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Nonmarket performance: Evidence from U.S. electric utilities

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  • Bonardi, Jean-Philippe
  • Holburn, Guy
  • Vanden Bergh, Rick

Abstract

Building on a framework that assesses the attractiveness of ‘political markets’ – where firms transact over public policies with government policy-makers – we develop hypotheses regarding the success or performance of firms’ nonmarket strategies. We propose that the ability of firms to gain more favorable policy outcomes is increasing in the degree of rivalry among elected politicians; the firm’s recent experience with policy-makers; and the opportunity to learn from other firms’ recent experiences; and is decreasing in the degree of rivalry from competing interest groups and the resource base of regulatory agencies. Using data on regulatory filings for rate increases made by the population of U.S. privately-owned electric utilities over a 13 year period, we find empirical support for our arguments.

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Bibliographic Info

Paper provided by University Library of Munich, Germany in its series MPRA Paper with number 14437.

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Date of creation: 2006
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Handle: RePEc:pra:mprapa:14437

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Related research

Keywords: Nonmarket strategy; lobbying; Electric utilities;

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References

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  1. Heckman, James, 2013. "Sample selection bias as a specification error," Applied Econometrics, Publishing House "SINERGIA PRESS", vol. 31(3), pages 129-137.
  2. McCubbins, Mathew D & Noll, Roger G & Weingast, Barry R, 1987. "Administrative Procedures as Instruments of Political Control," Journal of Law, Economics and Organization, Oxford University Press, vol. 3(2), pages 243-77, Fall.
  3. Stephen Coate & Timothy Besley, 2000. "Elected versus Appointed Regulators: Theory and Evidence," NBER Working Papers 7579, National Bureau of Economic Research, Inc.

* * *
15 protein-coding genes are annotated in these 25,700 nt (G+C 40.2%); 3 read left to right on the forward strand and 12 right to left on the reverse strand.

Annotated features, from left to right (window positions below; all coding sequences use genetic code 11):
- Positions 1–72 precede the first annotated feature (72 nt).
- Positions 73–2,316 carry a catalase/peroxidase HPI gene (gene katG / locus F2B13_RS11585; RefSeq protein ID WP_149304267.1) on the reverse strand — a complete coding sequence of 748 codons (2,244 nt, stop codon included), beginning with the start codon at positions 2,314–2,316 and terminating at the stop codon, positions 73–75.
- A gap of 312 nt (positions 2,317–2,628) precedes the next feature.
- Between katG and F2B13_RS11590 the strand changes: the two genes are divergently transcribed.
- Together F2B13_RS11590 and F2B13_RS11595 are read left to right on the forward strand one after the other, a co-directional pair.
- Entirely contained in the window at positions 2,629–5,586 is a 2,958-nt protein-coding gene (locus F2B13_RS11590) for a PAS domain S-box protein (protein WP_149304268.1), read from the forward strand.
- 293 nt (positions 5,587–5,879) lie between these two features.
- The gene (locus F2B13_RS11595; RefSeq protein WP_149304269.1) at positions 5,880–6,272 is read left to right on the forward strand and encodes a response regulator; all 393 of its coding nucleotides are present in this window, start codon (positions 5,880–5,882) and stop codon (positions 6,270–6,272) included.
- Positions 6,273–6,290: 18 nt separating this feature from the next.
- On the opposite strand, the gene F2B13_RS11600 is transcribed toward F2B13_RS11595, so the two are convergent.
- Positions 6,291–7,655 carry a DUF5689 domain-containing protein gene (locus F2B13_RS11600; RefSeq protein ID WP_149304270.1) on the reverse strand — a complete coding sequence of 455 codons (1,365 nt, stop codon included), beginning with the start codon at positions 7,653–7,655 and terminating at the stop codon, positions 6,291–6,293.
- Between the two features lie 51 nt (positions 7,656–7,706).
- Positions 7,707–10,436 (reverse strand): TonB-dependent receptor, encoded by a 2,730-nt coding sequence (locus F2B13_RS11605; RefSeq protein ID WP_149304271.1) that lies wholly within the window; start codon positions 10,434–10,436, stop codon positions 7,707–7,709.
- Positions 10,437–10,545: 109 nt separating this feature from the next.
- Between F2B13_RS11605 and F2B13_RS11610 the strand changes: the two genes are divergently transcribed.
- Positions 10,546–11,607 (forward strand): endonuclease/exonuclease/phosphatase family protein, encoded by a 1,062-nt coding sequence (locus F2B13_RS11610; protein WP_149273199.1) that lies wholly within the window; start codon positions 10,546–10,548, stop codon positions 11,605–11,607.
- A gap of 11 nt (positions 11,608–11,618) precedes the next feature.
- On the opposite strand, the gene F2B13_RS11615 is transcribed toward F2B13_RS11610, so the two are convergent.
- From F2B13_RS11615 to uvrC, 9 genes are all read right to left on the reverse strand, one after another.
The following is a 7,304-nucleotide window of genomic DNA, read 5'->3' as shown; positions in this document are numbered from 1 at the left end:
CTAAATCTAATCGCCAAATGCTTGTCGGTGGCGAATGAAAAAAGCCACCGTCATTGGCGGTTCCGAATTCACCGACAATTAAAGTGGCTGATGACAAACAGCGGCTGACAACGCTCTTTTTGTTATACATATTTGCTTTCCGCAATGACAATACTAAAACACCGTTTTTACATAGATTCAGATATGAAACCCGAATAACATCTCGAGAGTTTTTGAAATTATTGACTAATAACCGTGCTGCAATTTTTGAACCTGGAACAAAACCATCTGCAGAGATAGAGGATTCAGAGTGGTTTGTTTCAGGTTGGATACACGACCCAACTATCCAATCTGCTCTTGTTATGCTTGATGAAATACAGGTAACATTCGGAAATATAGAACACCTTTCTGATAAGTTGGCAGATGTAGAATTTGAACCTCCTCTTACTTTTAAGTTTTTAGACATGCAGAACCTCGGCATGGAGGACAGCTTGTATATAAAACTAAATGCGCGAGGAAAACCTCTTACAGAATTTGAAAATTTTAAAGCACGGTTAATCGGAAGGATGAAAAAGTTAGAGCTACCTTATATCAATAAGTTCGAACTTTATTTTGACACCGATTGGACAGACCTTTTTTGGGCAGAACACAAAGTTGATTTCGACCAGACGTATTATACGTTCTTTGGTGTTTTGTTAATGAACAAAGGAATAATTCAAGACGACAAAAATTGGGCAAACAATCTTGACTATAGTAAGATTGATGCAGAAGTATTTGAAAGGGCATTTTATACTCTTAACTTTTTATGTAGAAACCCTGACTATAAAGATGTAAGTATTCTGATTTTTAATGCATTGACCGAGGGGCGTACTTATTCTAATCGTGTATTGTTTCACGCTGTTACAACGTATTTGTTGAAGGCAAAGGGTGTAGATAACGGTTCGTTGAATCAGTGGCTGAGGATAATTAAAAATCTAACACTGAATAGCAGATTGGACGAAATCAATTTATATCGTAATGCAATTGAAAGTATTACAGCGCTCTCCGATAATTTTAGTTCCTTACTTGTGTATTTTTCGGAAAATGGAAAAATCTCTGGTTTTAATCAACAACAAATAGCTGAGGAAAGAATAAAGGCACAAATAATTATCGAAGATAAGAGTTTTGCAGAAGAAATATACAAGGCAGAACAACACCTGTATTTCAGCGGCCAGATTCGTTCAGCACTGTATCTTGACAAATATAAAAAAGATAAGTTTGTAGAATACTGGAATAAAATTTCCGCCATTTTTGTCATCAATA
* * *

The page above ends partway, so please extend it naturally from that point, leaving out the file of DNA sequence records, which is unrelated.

4. Guy L. F. Holburn, 2004. "Influencing Agencies Through Pivotal Political Institutions," Journal of Law, Economics and Organization, Oxford University Press, vol. 20(2), pages 458-483, October.
  5. David P. Baron, 2001. "Theories of Strategic Nonmarket Participation: Majority-Rule and Executive Institutions," Journal of Economics & Management Strategy, Wiley Blackwell, vol. 10(1), pages 47-89, 03.
  6. Stephen Ansolabehere & John M. de Figueiredo & James M. Snyder Jr, 2003. "Why is There so Little Money in U.S. Politics?," Journal of Economic Perspectives, American Economic Association, vol. 17(1), pages 105-130, Winter.
  7. Brian S. Silverman, 1999. "Technological Resources and the Direction of Corporate Diversification: Toward an Integration of the Resource-Based View and Transaction Cost Economics," Management Science, INFORMS, vol. 45(8), pages 1109-1124, August.
  8. North, D.C., 1990. "A Transaction Cost Theory of Politics," Papers 144, Washington St. Louis - School of Business and Political Economy.
  9. Weingast, Barry R & Moran, Mark J, 1983. "Bureaucratic Discretion or Congressional Control? Regulatory Policymaking by the Federal Trade Commission," Journal of Political Economy, University of Chicago Press, vol. 91(5), pages 765-800, October.
  10. Dolton, P. J. & Makepeace, G. H., 1987. "Interpreting sample selection effects," Economics Letters, Elsevier, vol. 24(4), pages 373-379.
  11. John M. de Figueiredo & Brian S. Silverman, 2002. "Academic Earmarks and the Returns to Lobbying," NBER Working Papers 9064, National Bureau of Economic Research, Inc.
  12. Henderson, Rebecca. & Cockburn, Iain., 1994. "Measuring competence? : exploring firm effects in pharmaceutical research," Working papers 3712-94., Massachusetts Institute of Technology (MIT), Sloan School of Management.
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Citations

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Cited by:
  1. Bonardi, Jean-Philippe & Urbiztondo, Santiago & Quelin, Bertrand, 2008. "The political economy of international regulatory convergence in public utilities," MPRA Paper 14435, University Library of Munich, Germany.
  2. Kim, Jin-Hyuk, 2008. "Corporate Lobbying Revisited," MPRA Paper 51396, University Library of Munich, Germany.
  3. M. Maegli & C. Jaag & M. Finger, 2010. "Regulatory Governance Costs in Network Industries: Observations in Postal Regulation," Competition and Regulation in Network Industries, Intersentia, vol. 11(2), pages 207-238, June.
  4. Bonardi, Jean-Philippe, 2008. "The internal limits to firms' nonmarket activities," MPRA Paper 14500, University Library of Munich, Germany.
  5. Maegli, Martin & Jaag, Christian, 2009. "Regulatory Governance Costs in Network Industries: Implicatins for postal Regulation," MPRA Paper 15309, University Library of Munich, Germany.
  6. Jeffrey Macher & John Mayo, 2012. "The World of Regulatory Influence," Journal of Regulatory Economics, Springer, vol. 41(1), pages 59-79, February.
  7. Ozer, Mine, 2010. "Top management teams and corporate political activity: Do top management teams have influence on corporate political activity?," Journal of Business Research, Elsevier, vol. 63(11), pages 1196-1201, November.

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